I got a lens for distance.  I went from not being able to see road signs until up close and not being to see scores on the TV to seeing clearly.  Initially I got by fine with drug store cheaters for glasses.  Over the past 5 years things weren't as sharp and I now wear prescription glasses because of residual astigmatism from Lasik surgery.  For really upclose work, like replacing KD coupler springs, I use an optivisor.  It doesn't make my hands any steadier though.Embarrassed

Seeing is pretty important so I would be looking forward to surgery if I were you.  I don't remember a thing from surgery other than "we don't want you to talk have some Versed".  Your eye will feel a little scratchy for a day or two afterward.

 

Henry

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Posted by John Busby on Saturday, August 06, 2016 5:19 AM

Hi Uncle_Bob

Your first mistake was growing olderBig SmileWinkLaugh

Eye surgery or any surgery always has risk factors atatched to it

I have just gone through more complicated than normal, two cateract operations and a partial corneal graft.

First up there is only a little discomfort for a day or two after the operation rather than any pain.

The day after the operation you will notice the improvement in the eye that has been done when they uncover it for the first post operative check

My eye sight is now better than it was ten years ago.

Yes you may need glasses and or reading glasses after the operations some do some don't.

That descision won't be made untill you have fully healed and had a couple of eye tests

You will also have eye drops for a little while as well

As long as you do exactly what the Eye Surgeon tells you to do no problems.

You won't be able to do much modeling while the treatment takes its course

But once its all done and dusted the world is your oyster and you won't regret it.

You might need a jewlers loop to help with the small fiddley stuff but I can see no reason you won't still be able to enjoy the hobby bits that you like.

So stop being an idiot and get it doneBig SmileWink you won't like the alternative choice.

Well you did ask what we think.

Anyway I must go and asemble those Busch HO scale flowers the domestic authorities wants the table cleared so she can think about dinner.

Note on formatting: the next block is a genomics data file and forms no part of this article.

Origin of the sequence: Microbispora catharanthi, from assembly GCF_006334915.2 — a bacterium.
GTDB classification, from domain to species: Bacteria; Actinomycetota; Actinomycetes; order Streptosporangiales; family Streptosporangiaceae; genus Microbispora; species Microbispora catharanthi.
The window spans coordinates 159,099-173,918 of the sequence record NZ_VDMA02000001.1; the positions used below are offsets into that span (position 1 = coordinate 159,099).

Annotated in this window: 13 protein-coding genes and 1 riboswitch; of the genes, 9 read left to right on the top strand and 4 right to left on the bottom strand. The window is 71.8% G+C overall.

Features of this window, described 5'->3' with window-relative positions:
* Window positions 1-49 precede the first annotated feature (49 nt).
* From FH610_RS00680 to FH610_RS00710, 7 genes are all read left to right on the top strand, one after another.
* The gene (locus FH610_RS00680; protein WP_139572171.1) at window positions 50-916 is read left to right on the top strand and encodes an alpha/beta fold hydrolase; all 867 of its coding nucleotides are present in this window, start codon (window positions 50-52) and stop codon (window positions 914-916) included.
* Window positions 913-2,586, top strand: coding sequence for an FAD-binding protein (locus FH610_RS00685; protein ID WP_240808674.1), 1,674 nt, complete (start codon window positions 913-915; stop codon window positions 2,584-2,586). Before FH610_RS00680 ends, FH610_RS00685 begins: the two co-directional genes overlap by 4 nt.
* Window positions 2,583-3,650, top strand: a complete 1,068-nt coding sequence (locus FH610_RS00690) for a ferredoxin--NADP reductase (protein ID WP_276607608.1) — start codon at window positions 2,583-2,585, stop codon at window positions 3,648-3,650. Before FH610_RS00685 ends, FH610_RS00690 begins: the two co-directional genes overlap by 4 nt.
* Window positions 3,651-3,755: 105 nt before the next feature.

regards John

PS NO you can't have that sports car, whats wrong with the sensible one parked in the drive way Big SmileWinkLaugh

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Posted by Uncle_Bob on Monday, August 15, 2016 5:08 PM

Sorry it took me so long to get back here.  I was logged out, and unable to log back onto my account for better than a week.

Anyway, I called last week to set up a pre-op appointment.  The bad news is, I have to wait a month, but at least the wheels are in motion.  Thanks, guys!

Edit:  no Medicare here.  I'm still 15 years short of retirement. I just have a ton of health issues, at least two of which may have played a part in me developing cataracts in my forties.

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Posted by rws1225 on Monday, August 15, 2016 5:35 PM

Angelas a fellow Bob I can second the motion that getting rid of cataracts is easy and you will be amazed by how bright the lights in your house are after the surgery[8-|

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Posted by CGW121 on Monday, August 15, 2016 6:48 PM

I had my eyes done last summer. I had it done by laser surgury,and was painless. If you are in a large metro area search for a doc that uses laser. The biggest change for me was before the suguryI was very nearsighted, like 20-600 nearsighted. I can see 20-20 now but need glasses to see up close whereas before I could read the names of the states on the top of the Lincoln Memorial on the back of a $5 bill. Would do it again tho

 

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Posted by BobL609 on Monday, August 15, 2016 7:00 PM